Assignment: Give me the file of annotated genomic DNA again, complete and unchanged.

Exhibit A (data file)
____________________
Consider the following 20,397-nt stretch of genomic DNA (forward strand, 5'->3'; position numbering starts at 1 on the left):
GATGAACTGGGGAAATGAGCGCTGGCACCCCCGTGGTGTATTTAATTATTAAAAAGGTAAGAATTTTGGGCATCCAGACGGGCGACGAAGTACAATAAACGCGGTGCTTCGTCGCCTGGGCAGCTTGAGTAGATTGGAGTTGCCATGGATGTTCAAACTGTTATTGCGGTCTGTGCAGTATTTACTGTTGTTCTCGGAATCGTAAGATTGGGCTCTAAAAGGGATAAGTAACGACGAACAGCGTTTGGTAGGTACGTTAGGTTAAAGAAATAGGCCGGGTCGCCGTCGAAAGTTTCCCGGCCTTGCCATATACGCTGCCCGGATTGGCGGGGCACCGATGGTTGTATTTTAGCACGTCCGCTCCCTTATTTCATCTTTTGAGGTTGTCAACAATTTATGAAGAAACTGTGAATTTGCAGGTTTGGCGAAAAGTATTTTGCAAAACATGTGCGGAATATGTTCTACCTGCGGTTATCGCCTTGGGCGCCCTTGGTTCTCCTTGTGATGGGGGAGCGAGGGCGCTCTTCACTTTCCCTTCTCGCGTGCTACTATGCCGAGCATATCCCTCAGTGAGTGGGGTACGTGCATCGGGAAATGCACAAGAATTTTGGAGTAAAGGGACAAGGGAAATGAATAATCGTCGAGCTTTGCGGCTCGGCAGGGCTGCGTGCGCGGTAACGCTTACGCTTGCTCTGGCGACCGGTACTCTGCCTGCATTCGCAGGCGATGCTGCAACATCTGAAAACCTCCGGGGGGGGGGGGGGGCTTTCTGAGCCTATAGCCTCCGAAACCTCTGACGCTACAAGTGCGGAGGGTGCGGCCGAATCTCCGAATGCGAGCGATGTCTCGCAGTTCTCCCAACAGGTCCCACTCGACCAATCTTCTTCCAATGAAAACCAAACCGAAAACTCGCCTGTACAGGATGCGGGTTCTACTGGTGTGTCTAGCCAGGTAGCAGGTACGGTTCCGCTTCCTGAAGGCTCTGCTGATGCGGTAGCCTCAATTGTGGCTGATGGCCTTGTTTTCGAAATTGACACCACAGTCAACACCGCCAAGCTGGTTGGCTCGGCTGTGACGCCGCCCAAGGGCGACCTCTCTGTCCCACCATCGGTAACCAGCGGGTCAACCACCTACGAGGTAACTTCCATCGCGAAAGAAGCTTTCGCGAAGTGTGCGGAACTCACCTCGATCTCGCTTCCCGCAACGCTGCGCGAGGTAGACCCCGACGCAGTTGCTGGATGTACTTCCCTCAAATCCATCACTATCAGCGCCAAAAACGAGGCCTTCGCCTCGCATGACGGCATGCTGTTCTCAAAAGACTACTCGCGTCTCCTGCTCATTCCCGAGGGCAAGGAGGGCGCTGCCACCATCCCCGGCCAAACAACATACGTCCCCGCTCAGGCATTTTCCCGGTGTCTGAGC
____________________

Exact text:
Consider the following 20,397-nt stretch of genomic DNA (forward strand, 5'->3'; position numbering starts at 1 on the left):
GATGAACTGGGGAAATGAGCGCTGGCACCCCCGTGGTGTATTTAATTATTAAAAAGGTAAGAATTTTGGGCATCCAGACGGGCGACGAAGTACAATAAACGCGGTGCTTCGTCGCCTGGGCAGCTTGAGTAGATTGGAGTTGCCATGGATGTTCAAACTGTTATTGCGGTCTGTGCAGTATTTACTGTTGTTCTCGGAATCGTAAGATTGGGCTCTAAAAGGGATAAGTAACGACGAACAGCGTTTGGTAGGTACGTTAGGTTAAAGAAATAGGCCGGGTCGCCGTCGAAAGTTTCCCGGCCTTGCCATATACGCTGCCCGGATTGGCGGGGCACCGATGGTTGTATTTTAGCACGTCCGCTCCCTTATTTCATCTTTTGAGGTTGTCAACAATTTATGAAGAAACTGTGAATTTGCAGGTTTGGCGAAAAGTATTTTGCAAAACATGTGCGGAATATGTTCTACCTGCGGTTATCGCCTTGGGCGCCCTTGGTTCTCCTTGTGATGGGGGAGCGAGGGCGCTCTTCACTTTCCCTTCTCGCGTGCTACTATGCCGAGCATATCCCTCAGTGAGTGGGGTACGTGCATCGGGAAATGCACAAGAATTTTGGAGTAAAGGGACAAGGGAAATGAATAATCGTCGAGCTTTGCGGCTCGGCAGGGCTGCGTGCGCGGTAACGCTTACGCTTGCTCTGGCGACCGGTACTCTGCCTGCATTCGCAGGCGATGCTGCAACATCTGAAAACCTCCGGGGGGGGGGGGGGGCTTTCTGAGCCTATAGCCTCCGAAACCTCTGACGCTACAAGTGCGGAGGGTGCGGCCGAATCTCCGAATGCGAGCGATGTCTCGCAGTTCTCCCAACAGGTCCCACTCGACCAATCTTCTTCCAATGAAAACCAAACCGAAAACTCGCCTGTACAGGATGCGGGTTCTACTGGTGTGTCTAGCCAGGTAGCAGGTACGGTTCCGCTTCCTGAAGGCTCTGCTGATGCGGTAGCCTCAATTGTGGCTGATGGCCTTGTTTTCGAAATTGACACCACAGTCAACACCGCCAAGCTGGTTGGCTCGGCTGTGACGCCGCCCAAGGGCGACCTCTCTGTCCCACCATCGGTAACCAGCGGGTCAACCACCTACGAGGTAACTTCCATCGCGAAAGAAGCTTTCGCGAAGTGTGCGGAACTCACCTCGATCTCGCTTCCCGCAACGCTGCGCGAGGTAGACCCCGACGCAGTTGCTGGATGTACTTCCCTCAAATCCATCACTATCAGCGCCAAAAACGAGGCCTTCGCCTCGCATGACGGCATGCTGTTCTCAAAAGACTACTCGCGTCTCCTGCTCATTCCCGAGGGCAAGGAGGGCGCTGCCACCATCCCCGGCCAAACAACATACGTCCCCGCTCAGGCATTTTCCCGGTGTCTGAGC